1 [tens]
adjective, tenser, tensest.
stretched tight, as a cord, fiber, etc.; drawn taut; rigid.
in a state of mental or nervous strain; high-strung; taut: a tense person.
characterized by a strain upon the nerves or feelings: a tense moment.
Phonetics. pronounced with relatively tense tongue muscles; narrow. Compare lax ( def 7 ).
verb (used with object), verb (used without object), tensed, tensing.
to make or become tense.

1660–70; < Latin tēnsus past participle of tendere to stretch; see tend1

tensely, adverb
tenseness, noun
untensing, adjective
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World English Dictionary
tense1 (tɛns)
1.  stretched or stressed tightly; taut or rigid
2.  under mental or emotional strain
3.  producing mental or emotional strain: a tense day
4.  Compare lax (of a speech sound) pronounced with considerable muscular effort and having relatively precise accuracy of articulation and considerable duration: in English the vowel () in ``beam'' is tense
5.  (often foll by up) to make or become tense
[C17: from Latin tensus taut, from tendere to stretch]

tense2 (tɛns)
grammar a category of the verb or verbal inflections, such as present, past, and future, that expresses the temporal relations between what is reported in a sentence and the time of its utterance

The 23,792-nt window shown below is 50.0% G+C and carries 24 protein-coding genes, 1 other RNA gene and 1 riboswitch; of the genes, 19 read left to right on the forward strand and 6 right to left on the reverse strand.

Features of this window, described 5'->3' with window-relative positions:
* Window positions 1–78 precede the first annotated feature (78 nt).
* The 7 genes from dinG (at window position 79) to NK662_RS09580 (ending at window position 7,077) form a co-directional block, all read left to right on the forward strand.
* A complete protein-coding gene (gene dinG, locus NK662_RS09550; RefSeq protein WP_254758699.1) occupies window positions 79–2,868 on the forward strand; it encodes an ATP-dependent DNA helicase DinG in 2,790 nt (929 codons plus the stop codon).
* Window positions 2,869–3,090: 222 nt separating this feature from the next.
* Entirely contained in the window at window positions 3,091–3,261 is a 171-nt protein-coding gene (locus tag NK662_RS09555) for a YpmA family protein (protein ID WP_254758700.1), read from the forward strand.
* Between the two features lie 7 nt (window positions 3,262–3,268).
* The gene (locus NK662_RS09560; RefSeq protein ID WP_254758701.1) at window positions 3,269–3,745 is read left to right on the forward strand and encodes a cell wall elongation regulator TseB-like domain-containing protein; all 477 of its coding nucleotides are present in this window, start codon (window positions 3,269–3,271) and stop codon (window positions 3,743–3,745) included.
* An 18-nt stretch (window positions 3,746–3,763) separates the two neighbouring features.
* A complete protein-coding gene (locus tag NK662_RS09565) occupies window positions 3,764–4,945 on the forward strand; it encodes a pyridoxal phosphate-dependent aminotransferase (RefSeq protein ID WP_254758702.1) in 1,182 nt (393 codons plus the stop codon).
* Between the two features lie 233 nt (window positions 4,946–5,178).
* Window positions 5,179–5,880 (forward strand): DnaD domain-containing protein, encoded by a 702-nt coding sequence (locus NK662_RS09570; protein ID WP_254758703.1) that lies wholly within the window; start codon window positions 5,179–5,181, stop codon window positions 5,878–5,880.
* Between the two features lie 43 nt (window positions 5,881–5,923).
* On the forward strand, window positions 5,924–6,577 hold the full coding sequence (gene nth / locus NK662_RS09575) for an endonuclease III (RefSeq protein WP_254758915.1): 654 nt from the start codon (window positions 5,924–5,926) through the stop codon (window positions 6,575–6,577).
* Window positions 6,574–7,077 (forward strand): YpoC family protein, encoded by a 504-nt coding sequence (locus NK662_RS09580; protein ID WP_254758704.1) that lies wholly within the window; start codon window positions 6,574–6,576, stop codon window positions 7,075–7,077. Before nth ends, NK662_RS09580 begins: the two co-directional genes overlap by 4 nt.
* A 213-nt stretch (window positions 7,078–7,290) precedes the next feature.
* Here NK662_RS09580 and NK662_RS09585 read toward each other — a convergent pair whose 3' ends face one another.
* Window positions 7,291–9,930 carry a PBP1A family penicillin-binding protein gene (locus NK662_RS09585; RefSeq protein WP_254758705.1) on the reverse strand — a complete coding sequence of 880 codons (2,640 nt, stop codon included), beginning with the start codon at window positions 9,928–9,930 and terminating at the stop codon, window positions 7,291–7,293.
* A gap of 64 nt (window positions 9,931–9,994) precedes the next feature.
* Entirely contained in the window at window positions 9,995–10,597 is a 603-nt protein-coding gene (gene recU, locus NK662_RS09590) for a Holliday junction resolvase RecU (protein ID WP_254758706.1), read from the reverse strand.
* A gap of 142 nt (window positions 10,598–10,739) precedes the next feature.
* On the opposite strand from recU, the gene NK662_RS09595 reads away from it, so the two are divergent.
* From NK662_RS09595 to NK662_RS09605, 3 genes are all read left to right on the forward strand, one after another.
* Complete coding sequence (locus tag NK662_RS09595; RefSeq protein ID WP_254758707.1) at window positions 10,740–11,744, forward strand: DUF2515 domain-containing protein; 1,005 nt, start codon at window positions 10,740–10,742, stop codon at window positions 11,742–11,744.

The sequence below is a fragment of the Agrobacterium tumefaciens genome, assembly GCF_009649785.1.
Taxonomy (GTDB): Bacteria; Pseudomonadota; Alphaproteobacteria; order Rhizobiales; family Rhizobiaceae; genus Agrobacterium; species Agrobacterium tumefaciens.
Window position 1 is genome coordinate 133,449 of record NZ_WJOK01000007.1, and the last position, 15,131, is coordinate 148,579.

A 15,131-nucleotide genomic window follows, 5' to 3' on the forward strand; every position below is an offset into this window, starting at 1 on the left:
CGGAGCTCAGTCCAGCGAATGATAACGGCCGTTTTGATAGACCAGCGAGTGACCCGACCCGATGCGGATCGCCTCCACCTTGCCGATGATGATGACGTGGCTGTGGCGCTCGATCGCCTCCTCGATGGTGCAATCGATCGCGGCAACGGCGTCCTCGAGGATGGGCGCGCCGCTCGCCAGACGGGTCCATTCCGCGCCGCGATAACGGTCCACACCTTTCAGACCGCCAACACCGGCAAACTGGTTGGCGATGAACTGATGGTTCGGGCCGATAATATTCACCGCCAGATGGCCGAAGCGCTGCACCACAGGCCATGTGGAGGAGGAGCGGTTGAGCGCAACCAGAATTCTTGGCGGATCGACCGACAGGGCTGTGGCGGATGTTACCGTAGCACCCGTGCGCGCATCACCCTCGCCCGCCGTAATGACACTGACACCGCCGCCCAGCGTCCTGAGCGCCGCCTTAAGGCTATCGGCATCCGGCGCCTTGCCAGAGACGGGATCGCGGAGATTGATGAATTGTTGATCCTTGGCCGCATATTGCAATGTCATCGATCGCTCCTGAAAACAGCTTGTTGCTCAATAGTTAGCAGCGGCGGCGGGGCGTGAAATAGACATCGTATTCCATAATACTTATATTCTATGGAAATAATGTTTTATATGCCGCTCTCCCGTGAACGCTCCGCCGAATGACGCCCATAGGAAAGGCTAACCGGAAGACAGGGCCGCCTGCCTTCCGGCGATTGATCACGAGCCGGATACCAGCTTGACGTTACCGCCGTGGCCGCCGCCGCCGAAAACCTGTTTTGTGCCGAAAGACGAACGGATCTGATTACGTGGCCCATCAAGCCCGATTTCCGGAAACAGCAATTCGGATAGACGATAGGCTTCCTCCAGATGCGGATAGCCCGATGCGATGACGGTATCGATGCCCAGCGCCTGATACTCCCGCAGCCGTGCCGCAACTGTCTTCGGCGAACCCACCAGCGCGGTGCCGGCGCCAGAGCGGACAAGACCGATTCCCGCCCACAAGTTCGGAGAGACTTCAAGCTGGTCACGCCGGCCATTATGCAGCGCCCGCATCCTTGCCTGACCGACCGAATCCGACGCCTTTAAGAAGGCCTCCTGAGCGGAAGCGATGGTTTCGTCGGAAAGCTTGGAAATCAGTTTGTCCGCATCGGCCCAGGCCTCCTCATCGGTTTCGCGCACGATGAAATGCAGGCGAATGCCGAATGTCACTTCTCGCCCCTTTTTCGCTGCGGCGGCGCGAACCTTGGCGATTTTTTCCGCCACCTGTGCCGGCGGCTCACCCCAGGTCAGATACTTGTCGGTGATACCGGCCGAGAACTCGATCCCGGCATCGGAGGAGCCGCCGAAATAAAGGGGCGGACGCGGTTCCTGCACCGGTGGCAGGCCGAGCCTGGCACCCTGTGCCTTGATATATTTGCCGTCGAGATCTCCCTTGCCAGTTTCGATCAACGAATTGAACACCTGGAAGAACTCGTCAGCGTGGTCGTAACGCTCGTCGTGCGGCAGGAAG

[C14: from Old French tens time, from Latin tempus]

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Word Origin & History

"stretched tight," 1670, from L. tensus, pp. of tendere "to stretch" (see tenet). Sense of "in a state of nervous tension" is first recorded 1821. The verb meaning "to make tense" is from 1676; intrans. sense of "to become tense" (often tense up) is recorded from 1946.

"form of a verb showing time of an action or state," early 14c., tens "time," also "tense of a verb" (late 14c.), from O.Fr. tens "time" (11c.), from L. tempus (see temporal).
Online Etymology Dictionary, © 2010 Douglas Harper
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American Heritage
Cultural Dictionary

tense definition

An inflectional (see inflection) form of verbs; it expresses the time at which the action described by the verb takes place. The major tenses are past, present, and future. The verb in “I sing” is in the present tense; in “I sang,” past tense; in “I will sing,” future tense. Other tenses are the present perfect (“I have sung”), the past perfect (“I had sung”), and the future perfect (“I will have sung”).

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